Last month, in a decision emanating from a lawsuit filed by Senator Ted Cruz (R-TX) following his 2018 U.S. Senate Campaign, the U.S. Supreme Court struck down Section 304 of the Bipartisan Campaign Reform Act (BCRA) as unconstitutional. The law, codified at 52 U.S.C. § 30116(j), imposed a cap of $250,000 on the use of post-election contributions to retire campaign debt. In a 6-3 decision, a majority of the Court held that the statutory cap on the use of post-election contributions to repay candidate loans violated the First Amendment by limiting core political speech. As a result of the Court’s decision, federal candidates may now utilize an unlimited amount of post-election contributions to repay personal campaign loans.
During his re-election win in 2018, Senator Cruz loaned his campaign $260,000, precisely $10,000 over the limit for repayments set by Section 304 of BCRA. While he was repaid the maximum of $250,000 after the election, the remaining $10,000 could not be repaid, prompting Senator Cruz to file suit against the Federal Election Commission (FEC) and challenge the constitutionality of the loan repayment cap.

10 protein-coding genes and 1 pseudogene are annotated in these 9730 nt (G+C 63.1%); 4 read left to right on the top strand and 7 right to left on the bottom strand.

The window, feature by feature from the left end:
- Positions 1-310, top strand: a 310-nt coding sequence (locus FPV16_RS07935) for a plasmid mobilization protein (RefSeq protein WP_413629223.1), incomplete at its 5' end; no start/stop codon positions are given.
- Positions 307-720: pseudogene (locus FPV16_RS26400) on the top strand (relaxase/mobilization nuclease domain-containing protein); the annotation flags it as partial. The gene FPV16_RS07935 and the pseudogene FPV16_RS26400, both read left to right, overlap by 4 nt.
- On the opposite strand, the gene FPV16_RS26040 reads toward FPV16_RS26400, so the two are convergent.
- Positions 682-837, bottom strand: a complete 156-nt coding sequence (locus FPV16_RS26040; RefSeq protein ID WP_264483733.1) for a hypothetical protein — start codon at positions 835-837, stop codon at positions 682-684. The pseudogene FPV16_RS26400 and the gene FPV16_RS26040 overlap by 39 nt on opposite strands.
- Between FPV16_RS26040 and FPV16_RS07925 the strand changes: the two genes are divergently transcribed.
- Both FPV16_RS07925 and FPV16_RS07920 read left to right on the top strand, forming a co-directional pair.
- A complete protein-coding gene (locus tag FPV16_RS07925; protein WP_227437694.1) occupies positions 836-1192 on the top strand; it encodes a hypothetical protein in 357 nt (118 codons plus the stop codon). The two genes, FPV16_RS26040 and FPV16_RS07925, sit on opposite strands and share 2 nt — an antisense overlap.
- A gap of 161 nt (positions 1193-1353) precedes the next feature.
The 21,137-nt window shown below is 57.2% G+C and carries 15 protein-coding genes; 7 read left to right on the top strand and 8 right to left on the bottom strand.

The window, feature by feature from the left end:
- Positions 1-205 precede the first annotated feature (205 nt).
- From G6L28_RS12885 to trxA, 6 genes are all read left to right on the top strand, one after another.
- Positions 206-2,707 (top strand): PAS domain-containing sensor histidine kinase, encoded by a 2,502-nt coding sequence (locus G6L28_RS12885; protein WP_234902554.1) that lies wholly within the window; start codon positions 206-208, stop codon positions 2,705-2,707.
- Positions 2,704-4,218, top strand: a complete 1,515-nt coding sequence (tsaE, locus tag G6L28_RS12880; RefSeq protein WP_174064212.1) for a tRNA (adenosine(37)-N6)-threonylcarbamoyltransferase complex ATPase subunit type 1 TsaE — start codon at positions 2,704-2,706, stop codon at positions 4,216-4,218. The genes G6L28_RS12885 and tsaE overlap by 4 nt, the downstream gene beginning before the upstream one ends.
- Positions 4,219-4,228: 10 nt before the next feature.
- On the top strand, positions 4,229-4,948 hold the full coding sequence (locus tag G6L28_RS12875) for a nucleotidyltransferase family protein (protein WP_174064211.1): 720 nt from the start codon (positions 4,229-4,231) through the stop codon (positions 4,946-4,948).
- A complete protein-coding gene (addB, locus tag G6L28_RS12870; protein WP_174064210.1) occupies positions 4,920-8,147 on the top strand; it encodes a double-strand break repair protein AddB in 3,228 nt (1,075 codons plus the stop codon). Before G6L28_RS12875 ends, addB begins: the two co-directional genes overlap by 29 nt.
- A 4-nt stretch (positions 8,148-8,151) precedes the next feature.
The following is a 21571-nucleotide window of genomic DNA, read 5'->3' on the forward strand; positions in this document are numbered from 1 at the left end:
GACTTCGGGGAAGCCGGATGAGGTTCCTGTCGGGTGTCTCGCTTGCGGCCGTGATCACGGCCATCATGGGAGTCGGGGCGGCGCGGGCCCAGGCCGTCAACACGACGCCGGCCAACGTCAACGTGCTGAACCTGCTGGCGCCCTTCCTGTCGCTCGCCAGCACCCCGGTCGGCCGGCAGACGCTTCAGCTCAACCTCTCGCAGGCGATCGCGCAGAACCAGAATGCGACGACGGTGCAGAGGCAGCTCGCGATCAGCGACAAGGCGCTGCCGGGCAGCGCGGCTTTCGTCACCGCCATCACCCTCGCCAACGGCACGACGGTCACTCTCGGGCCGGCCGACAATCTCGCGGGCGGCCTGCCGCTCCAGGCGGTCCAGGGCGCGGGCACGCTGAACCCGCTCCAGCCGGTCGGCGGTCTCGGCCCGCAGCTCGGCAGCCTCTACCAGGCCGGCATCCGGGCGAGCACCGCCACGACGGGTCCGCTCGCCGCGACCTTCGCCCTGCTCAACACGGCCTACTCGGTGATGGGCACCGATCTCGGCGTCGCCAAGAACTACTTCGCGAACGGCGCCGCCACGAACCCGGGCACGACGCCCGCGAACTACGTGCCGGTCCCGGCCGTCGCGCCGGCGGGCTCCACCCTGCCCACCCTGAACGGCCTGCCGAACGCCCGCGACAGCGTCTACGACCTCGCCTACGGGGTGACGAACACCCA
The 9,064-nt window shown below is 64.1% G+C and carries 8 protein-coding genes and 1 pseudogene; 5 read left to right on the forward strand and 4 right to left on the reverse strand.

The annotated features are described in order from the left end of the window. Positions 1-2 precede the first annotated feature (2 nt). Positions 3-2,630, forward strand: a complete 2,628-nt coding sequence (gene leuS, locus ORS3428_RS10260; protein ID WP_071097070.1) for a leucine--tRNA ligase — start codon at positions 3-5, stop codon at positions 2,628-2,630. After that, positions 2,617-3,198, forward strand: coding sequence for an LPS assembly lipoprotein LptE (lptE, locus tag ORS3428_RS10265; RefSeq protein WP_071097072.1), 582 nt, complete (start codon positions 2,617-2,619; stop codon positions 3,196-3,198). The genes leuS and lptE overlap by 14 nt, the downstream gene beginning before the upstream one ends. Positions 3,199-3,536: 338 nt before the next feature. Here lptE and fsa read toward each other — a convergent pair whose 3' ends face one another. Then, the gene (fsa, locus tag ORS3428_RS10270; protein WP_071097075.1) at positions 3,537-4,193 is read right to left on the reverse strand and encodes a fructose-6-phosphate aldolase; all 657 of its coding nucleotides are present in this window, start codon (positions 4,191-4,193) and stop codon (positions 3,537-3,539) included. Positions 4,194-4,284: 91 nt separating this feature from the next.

From a legal perspective, the Court ended up siding with Senator Cruz’s objections to Section 304’s restrictions on the First Amendment. Justice Roberts, writing for the majority, argued that the barrier to entry created by source of fund limitations on campaign repayment of candidate loans constitutes an unwarranted restriction on political speech. Following in the footsteps of recent Court decisions like McDonnell v. U.S. and McCutcheon v. FEC that have evidenced a healthy skepticism toward campaign finance regulatory overreach, the majority opinion in Cruz explained that the only understandable reason for restricting political speech is to prevent real or apparent quid pro quo corruption by elected officials – a goal that the Court found is already met through existing contribution limits and disclosure laws.
In the wake of the Cruz decision, federal candidates may now loan their campaign an unlimited amount of money, carry that balance forward, and repay themselves with contributions raised after the applicable election. The Court’s decision may also have an impact on certain state laws that impose similar loan repayment restrictions. For example, Georgia law on campaign loan repayment tracks the language of BCRA Section 304 by imposing a $250,000 cap on candidate loan repayments from funds raised in election cycles after the election in which the loan was made. Other states also have varying degrees of restrictions on the abilities of candidates to loan money to their campaigns and how those loans may be repaid.
Such state laws are likely to see legal challenges in the days ahead based upon similar First Amendment reasoning as set forth in the Cruz ruling. To avoid such disputes, some jurisdictions may issue regulatory guidance addressing loan repayment limitations or even work to amend their laws to align with federal judicial guidance.